In a recent decision from a Mississippi federal court, Nissan avoided liability on a former employee’s sexual harassment claim because she could not show that her employer acted negligently in responding to her complaints. Davenport v. Nissan N. Am., Inc., No. 3:14-CV-00671-CWR-LRA (S.D. Miss. Oct. 22, 2015).
From August 2012 until January 2014, Joslyne Davenport worked as a production associate at a Nissan manufacturing plant in Canton, Mississippi. When hired, Davenport received and read an employee handbook setting forth policies and procedures governing her employment at the Nissan plant (Davenport was actually employed by Kelly Services, Inc. at the plant).
In September 2013, Nissan hired a male line leader who was required to pass training courses, including training on Nissan’s anti-harassment policy. The leader and Davenport worked together on the third shift. Both individuals reported to a supervisor.
Davenport alleged that, shortly after the line leader came on board, he exposed his genitals to her. Davenport told a co-worker of the incident, and that co-worker asked the line leader about what transpired. The line leader responded: “Davenport was not supposed to tell anyone.” Davenport did not tell the supervisor or anyone else about the incident.
Davenport and the line leader worked together for two more months, until mid-December, when Davenport told another colleague about what happened with the line leader. That employee reported the incident to Nissan’s and Kelly Services’ human resources departments.
In addition to the indecent exposure, Davenport alleged that the line leader made sexual references during conversations for the two months after the incident, including displaying photos of his genitals in the presence of other employees. After learning of the incident, the defendants immediately investigated. The plant closed for the holidays on December 21 and reopened on January 6. The defendants continued their investigation when the plant reopened.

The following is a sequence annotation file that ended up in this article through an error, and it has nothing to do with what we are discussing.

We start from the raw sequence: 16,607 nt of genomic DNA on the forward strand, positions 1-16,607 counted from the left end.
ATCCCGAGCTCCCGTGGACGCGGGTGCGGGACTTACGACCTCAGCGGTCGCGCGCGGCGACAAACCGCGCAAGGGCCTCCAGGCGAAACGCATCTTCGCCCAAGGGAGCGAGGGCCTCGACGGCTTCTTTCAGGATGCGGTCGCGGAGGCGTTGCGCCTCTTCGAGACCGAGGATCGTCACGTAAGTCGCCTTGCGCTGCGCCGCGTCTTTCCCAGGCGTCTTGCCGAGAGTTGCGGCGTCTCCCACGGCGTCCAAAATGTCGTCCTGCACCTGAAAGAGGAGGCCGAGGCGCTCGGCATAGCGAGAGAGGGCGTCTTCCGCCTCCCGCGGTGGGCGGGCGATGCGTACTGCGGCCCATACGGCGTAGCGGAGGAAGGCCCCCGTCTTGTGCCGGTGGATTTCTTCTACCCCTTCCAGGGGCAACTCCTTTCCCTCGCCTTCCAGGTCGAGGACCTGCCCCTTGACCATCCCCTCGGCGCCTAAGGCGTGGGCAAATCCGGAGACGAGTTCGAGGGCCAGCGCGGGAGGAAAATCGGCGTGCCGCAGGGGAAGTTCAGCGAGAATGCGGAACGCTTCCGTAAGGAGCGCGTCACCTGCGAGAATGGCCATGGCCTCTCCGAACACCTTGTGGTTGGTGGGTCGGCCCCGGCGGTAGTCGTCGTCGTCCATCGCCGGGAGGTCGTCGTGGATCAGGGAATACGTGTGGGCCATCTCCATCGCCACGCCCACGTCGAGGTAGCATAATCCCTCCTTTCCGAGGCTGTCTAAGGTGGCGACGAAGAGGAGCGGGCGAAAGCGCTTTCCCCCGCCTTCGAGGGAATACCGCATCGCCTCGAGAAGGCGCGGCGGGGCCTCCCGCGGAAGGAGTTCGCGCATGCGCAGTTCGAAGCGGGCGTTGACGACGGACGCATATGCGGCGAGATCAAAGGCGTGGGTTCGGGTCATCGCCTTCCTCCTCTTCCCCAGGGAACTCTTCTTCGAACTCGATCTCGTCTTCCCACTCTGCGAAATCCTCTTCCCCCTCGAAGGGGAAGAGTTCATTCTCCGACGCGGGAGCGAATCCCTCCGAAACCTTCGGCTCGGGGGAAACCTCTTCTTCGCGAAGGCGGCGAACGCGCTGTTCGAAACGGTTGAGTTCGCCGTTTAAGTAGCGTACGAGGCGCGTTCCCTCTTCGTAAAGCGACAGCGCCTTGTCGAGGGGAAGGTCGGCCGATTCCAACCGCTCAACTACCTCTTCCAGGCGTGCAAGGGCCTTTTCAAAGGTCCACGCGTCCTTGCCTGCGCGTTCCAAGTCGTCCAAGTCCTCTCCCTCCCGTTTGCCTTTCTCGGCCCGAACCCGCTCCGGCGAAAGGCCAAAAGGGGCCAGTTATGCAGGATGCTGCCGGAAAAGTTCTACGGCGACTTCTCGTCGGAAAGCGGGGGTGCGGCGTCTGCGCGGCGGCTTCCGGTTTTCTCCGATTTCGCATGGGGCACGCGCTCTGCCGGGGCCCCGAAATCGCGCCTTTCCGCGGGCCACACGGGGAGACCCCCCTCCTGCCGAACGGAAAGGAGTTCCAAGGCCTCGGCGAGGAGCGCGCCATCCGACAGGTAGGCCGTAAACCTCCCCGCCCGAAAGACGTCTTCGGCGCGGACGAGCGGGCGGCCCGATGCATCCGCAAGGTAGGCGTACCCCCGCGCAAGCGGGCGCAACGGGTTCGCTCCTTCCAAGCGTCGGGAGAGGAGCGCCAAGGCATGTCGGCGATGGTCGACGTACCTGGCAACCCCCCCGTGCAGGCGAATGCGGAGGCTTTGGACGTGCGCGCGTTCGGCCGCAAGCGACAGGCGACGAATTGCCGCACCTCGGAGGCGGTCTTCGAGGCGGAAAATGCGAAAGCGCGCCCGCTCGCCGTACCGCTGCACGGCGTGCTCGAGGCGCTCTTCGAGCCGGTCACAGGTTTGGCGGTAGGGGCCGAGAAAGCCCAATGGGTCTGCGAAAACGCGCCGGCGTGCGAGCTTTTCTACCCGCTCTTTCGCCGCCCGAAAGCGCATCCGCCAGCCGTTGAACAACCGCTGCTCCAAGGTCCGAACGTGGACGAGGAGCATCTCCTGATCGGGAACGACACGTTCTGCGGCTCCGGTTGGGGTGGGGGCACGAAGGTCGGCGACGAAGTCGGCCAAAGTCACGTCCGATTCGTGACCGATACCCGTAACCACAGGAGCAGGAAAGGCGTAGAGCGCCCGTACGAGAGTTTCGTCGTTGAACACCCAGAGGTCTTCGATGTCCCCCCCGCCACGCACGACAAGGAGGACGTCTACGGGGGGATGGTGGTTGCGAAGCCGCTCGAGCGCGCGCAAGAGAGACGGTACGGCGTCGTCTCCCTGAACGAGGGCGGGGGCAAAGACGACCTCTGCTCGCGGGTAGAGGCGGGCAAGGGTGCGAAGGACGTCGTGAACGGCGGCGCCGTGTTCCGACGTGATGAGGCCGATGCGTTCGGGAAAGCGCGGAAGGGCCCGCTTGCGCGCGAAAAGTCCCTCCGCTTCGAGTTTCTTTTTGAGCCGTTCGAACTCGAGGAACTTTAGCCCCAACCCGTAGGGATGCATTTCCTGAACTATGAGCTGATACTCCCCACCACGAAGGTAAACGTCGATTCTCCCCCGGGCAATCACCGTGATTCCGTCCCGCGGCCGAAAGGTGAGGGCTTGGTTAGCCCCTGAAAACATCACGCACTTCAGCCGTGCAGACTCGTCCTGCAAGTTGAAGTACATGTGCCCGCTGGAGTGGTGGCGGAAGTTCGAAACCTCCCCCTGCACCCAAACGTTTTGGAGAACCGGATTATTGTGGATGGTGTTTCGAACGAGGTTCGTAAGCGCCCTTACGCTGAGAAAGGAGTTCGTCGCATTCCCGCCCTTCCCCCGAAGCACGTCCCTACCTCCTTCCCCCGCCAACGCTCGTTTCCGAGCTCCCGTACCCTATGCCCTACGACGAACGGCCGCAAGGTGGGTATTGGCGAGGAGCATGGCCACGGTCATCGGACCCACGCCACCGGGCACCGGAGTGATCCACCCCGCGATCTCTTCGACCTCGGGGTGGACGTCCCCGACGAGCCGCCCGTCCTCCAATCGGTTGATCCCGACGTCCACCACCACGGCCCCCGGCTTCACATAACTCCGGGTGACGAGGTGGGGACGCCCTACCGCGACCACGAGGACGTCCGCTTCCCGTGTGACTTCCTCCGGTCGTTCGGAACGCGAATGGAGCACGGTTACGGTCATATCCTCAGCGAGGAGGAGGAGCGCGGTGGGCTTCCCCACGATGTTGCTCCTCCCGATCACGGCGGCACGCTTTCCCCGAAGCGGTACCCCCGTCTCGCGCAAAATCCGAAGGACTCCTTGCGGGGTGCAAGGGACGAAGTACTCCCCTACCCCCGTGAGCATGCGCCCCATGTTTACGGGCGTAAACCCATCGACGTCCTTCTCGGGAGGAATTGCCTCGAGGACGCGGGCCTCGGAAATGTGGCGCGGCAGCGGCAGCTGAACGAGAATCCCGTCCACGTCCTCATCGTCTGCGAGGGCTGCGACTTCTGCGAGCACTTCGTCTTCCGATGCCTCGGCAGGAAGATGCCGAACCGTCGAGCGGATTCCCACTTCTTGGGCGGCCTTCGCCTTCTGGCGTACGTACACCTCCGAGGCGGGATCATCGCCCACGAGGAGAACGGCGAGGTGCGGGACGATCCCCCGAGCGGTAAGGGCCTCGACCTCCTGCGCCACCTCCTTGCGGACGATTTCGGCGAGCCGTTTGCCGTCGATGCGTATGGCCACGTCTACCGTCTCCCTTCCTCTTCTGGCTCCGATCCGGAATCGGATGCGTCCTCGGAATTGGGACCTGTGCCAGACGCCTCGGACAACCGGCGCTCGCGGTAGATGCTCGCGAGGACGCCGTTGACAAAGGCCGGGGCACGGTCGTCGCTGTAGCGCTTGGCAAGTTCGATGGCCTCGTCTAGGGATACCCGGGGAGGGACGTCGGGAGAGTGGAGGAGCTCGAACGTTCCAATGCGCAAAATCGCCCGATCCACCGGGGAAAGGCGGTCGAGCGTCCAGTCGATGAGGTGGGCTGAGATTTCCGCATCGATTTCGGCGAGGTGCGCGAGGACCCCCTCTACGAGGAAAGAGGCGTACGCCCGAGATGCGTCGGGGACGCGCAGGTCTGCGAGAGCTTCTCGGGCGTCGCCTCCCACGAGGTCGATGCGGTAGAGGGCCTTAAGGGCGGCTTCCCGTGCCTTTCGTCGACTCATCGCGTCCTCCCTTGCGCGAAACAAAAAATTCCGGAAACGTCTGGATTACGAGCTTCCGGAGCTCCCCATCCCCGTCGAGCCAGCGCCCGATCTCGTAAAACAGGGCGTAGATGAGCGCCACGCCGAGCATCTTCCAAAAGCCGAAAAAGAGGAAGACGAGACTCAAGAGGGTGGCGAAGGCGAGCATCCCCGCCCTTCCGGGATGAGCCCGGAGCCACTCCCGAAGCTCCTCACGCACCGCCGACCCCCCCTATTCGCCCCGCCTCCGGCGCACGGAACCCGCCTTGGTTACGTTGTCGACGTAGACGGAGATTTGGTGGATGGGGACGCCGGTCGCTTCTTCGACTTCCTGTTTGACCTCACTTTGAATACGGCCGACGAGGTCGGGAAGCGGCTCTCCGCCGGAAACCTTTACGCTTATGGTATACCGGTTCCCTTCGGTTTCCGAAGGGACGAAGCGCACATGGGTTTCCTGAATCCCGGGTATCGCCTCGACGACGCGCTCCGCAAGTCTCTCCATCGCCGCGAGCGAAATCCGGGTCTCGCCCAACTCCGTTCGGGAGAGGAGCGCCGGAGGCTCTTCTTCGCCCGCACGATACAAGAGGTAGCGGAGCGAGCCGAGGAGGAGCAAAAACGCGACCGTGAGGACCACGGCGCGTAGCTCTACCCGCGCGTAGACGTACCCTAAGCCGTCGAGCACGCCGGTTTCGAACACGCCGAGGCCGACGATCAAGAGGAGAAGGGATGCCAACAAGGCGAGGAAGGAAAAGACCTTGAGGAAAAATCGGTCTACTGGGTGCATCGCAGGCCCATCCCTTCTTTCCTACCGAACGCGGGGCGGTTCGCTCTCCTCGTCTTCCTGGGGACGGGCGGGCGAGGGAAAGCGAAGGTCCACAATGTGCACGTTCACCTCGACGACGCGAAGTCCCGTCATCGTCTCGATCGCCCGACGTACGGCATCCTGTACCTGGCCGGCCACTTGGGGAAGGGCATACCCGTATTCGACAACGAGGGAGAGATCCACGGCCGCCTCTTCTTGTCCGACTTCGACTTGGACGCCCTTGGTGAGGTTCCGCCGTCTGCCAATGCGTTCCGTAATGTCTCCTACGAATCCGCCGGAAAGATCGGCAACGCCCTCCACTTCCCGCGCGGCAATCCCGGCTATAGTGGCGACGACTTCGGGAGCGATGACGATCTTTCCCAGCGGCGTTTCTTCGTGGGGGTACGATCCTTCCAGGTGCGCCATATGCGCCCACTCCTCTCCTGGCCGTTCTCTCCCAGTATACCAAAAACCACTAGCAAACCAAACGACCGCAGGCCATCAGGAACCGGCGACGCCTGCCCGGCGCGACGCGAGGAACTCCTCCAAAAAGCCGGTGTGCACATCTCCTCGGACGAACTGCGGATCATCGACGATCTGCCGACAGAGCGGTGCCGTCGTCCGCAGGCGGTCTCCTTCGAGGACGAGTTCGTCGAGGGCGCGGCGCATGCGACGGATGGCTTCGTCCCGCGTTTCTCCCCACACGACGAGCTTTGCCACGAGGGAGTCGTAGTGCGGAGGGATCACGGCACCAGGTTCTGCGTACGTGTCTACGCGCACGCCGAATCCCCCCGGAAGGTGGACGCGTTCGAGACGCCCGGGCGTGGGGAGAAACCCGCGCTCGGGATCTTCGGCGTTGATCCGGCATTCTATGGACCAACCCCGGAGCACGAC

While Davenport alleged in her complaint that the sexual conversations continued after December 20, she did not report that subsequent behavior until January 13, 2014. When Davenport returned to work after the holiday break, Nissan reassigned her to another area with a different line leader and supervisor. She says her former supervisors glared at her. Davenport resigned on January 14. Nissan continued to investigate, but did not confirm the indecent exposure. The company discovered other misconduct, however, and the line leader was terminated February 5.
In support of its motion for summary judgment, Nissan cited case law holding that “exposure of genitalia coupled with sexually suggestive comments was not sufficient to satisfy” the severe or pervasive requirement of a prima facie harassment case. Nissan’s argument was a one-time indecent exposure does not amount to an actionable harassment claim.
In granting the motion, the court focused on the sequence of events. The incident with the line leader occurred in September or October 2013, and Davenport did not report it until December. Critically, Nissan and Kelly investigated the complaint, which is “the hallmark of reasonable corrective action.” And, they reassigned Davenport to a different line leader and supervisor. “Her delay in reporting the incident prevented defendants from conducting an investigation more quickly.” Here, Nissan’s quick action — the investigation — and corrective action helped the company avoid liability.